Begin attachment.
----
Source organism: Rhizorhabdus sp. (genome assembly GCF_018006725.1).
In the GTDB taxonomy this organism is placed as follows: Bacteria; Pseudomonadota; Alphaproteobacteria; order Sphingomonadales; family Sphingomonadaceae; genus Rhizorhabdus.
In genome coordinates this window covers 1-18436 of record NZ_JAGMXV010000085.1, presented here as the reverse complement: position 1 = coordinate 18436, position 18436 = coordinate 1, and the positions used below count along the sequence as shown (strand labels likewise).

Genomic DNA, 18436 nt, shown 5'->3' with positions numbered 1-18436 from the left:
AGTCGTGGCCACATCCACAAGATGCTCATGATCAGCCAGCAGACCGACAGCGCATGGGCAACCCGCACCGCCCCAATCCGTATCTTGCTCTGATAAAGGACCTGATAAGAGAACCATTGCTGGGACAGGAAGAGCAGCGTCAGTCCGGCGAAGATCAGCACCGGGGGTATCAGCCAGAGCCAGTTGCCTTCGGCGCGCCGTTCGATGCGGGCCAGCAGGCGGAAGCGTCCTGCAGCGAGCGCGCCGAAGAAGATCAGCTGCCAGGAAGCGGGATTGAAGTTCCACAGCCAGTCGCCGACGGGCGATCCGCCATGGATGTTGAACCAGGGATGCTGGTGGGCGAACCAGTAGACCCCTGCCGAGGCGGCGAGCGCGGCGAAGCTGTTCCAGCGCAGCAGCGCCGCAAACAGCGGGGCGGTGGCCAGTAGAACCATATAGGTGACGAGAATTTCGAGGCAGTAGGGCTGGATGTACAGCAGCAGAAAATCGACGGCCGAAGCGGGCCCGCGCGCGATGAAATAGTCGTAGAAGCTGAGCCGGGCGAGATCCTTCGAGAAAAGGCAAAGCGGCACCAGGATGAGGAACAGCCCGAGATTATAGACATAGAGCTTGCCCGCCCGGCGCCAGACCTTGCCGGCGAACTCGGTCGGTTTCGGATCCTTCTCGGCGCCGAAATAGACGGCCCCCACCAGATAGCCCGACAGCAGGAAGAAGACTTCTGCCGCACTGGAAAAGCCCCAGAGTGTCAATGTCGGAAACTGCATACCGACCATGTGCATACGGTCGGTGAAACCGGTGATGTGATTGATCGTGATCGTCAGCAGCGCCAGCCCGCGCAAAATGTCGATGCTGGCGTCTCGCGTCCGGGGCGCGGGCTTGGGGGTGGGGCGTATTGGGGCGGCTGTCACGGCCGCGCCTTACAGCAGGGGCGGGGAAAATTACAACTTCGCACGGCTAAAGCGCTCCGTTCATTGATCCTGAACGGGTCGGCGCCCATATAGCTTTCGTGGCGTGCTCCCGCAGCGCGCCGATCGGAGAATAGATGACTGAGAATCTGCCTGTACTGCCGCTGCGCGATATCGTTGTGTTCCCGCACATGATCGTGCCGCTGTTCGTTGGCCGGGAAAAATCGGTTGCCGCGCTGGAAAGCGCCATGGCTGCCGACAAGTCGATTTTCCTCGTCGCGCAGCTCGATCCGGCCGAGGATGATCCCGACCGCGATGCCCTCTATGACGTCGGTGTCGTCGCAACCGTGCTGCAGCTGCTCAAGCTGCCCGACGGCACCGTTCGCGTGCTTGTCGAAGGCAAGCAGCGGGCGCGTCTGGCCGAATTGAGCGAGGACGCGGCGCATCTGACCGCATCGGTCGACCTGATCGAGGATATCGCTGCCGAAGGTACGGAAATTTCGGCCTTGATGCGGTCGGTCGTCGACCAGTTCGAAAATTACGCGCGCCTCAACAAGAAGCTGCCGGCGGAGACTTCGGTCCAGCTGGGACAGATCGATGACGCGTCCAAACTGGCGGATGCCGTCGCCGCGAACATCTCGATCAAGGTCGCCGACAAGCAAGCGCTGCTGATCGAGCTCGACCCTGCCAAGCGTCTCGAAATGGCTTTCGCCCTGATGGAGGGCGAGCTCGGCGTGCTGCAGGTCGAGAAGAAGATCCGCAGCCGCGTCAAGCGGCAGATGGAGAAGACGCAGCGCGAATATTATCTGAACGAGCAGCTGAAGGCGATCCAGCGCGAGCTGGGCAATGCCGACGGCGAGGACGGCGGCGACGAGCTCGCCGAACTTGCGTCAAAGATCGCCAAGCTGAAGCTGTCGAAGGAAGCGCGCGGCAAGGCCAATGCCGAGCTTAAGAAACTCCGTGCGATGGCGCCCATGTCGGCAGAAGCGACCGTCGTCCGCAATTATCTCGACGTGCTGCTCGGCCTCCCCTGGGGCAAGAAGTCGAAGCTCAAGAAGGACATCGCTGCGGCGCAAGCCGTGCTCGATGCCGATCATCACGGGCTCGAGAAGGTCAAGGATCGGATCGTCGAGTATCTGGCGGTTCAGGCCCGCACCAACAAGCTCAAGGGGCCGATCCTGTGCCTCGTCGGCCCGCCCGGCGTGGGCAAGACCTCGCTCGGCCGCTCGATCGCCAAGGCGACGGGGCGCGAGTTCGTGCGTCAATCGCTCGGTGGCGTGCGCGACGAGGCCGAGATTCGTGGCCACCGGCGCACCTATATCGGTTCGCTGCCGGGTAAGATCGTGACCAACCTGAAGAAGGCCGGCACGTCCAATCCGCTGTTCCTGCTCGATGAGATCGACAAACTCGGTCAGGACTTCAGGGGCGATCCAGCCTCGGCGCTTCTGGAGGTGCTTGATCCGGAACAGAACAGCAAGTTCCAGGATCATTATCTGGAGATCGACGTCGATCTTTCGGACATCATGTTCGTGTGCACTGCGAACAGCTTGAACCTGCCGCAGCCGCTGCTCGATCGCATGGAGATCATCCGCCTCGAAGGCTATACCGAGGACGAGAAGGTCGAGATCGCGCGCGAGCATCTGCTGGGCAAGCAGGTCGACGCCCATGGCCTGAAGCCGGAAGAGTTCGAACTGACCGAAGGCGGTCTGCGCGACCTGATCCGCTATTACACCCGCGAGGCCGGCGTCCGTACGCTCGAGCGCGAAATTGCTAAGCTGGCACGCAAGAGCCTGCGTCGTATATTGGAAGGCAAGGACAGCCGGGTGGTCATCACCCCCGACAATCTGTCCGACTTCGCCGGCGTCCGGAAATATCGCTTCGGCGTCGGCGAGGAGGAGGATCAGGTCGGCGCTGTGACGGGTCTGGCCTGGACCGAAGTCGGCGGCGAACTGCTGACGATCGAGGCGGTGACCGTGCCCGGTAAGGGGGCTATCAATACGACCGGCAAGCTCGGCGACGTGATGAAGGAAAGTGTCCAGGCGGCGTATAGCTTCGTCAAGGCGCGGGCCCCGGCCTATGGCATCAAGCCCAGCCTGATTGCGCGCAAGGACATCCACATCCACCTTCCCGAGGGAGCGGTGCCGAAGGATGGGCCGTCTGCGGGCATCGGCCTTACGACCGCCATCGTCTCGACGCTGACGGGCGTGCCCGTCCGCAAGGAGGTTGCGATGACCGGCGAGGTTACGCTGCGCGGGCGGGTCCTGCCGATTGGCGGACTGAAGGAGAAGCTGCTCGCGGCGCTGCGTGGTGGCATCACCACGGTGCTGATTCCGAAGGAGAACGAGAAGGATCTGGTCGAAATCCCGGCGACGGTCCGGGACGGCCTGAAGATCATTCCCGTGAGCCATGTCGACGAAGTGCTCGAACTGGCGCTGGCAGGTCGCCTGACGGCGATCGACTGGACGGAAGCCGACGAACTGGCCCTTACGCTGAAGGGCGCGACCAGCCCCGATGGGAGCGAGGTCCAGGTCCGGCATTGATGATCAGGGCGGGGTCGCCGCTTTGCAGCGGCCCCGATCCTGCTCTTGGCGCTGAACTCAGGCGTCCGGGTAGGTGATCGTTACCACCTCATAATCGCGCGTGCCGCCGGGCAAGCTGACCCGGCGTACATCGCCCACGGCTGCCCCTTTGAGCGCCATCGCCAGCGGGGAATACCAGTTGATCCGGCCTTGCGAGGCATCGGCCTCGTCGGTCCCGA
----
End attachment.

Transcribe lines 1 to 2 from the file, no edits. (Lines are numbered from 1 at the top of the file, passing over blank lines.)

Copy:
Source organism: Rhizorhabdus sp. (genome assembly GCF_018006725.1).
In the GTDB taxonomy this organism is placed as follows: Bacteria; Pseudomonadota; Alphaproteobacteria; order Sphingomonadales; family Sphingomonadaceae; genus Rhizorhabdus.